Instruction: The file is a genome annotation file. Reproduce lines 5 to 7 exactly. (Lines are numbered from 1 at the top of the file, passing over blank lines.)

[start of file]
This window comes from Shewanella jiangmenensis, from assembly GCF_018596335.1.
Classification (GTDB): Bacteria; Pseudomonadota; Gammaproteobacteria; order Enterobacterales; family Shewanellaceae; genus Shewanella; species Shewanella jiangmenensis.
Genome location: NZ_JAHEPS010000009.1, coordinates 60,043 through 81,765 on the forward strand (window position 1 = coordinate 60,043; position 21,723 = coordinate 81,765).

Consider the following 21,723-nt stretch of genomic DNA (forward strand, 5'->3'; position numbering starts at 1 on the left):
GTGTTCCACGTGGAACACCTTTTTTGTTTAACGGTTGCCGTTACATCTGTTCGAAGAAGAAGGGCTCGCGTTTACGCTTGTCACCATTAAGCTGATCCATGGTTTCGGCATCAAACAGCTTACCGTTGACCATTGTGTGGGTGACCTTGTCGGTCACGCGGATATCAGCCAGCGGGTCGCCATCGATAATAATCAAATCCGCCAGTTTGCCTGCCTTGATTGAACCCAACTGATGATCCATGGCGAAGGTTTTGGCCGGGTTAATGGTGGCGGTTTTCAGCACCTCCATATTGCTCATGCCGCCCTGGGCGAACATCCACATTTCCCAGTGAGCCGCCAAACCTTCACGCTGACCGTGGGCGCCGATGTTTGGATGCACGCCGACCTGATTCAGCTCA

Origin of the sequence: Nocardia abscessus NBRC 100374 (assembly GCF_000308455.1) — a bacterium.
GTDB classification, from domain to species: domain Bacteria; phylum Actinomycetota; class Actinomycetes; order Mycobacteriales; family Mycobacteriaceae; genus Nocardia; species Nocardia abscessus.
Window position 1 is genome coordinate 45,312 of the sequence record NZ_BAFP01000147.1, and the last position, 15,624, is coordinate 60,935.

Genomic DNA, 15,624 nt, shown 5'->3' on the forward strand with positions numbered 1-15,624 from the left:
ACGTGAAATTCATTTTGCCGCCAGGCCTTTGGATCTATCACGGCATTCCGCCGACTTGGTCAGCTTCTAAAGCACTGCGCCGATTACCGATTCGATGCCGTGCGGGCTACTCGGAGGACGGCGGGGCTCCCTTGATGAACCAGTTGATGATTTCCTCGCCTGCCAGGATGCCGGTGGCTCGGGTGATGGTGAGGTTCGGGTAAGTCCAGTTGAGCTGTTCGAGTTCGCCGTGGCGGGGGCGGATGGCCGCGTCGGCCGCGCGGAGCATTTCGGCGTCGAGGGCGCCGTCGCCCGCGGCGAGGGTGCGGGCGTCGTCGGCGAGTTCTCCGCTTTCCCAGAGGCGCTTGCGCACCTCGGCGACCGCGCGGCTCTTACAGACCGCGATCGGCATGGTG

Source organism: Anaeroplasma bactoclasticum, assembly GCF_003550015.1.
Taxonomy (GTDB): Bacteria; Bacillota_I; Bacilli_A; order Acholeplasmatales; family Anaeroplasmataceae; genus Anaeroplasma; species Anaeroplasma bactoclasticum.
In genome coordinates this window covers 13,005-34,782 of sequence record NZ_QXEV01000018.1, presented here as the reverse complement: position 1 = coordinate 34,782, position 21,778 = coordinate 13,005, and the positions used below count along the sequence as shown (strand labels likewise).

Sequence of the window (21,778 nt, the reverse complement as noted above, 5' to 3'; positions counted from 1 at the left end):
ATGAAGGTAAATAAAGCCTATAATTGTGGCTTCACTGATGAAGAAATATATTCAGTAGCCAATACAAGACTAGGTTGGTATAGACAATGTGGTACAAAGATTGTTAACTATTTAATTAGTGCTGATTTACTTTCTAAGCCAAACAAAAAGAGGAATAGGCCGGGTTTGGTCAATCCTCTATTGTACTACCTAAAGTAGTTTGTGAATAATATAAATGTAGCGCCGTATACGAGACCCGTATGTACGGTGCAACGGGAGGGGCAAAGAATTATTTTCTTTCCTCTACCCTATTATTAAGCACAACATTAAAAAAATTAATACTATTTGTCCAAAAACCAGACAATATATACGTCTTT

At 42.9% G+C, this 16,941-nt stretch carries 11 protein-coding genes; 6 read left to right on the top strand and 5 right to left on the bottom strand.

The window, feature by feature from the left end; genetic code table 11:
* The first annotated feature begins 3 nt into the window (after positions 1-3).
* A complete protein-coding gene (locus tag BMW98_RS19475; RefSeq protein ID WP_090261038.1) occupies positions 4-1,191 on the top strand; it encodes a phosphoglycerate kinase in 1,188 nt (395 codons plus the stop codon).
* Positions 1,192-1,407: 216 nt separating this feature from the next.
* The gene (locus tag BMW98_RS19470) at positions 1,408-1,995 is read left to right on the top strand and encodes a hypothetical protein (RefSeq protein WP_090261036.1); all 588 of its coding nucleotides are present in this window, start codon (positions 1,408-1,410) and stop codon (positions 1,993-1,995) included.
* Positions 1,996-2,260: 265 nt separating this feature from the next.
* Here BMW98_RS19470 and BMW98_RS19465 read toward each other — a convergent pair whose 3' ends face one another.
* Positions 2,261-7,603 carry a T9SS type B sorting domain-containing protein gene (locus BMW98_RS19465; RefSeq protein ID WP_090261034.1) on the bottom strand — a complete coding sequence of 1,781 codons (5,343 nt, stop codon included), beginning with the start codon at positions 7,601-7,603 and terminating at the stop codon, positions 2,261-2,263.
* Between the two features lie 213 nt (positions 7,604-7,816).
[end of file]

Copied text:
GTGTTCCACGTGGAACACCTTTTTTGTTTAACGGTTGCCGTTACATCTGTTCGAAGAAGAAGGGCTCGCGTTTACGCTTGTCACCATTAAGCTGATCCATGGTTTCGGCATCAAACAGCTTACCGTTGACCATTGTGTGGGTGACCTTGTCGGTCACGCGGATATCAGCCAGCGGGTCGCCATCGATAATAATCAAATCCGCCAGTTTGCCTGCCTTGATTGAACCCAACTGATGATCCATGGCGAAGGTTTTGGCCGGGTTAATGGTGGCGGTTTTCAGCACCTCCATATTGCTCATGCCGCCCTGGGCGAACATCCACATTTCCCAGTGAGCCGCCAAACCTTCACGCTGACCGTGGGCGCCGATGTTTGGATGCACGCCGACCTGATTCAGCTCA

Origin of the sequence: Nocardia abscessus NBRC 100374 (assembly GCF_000308455.1) — a bacterium.
GTDB classification, from domain to species: domain Bacteria; phylum Actinomycetota; class Actinomycetes; order Mycobacteriales; family Mycobacteriaceae; genus Nocardia; species Nocardia abscessus.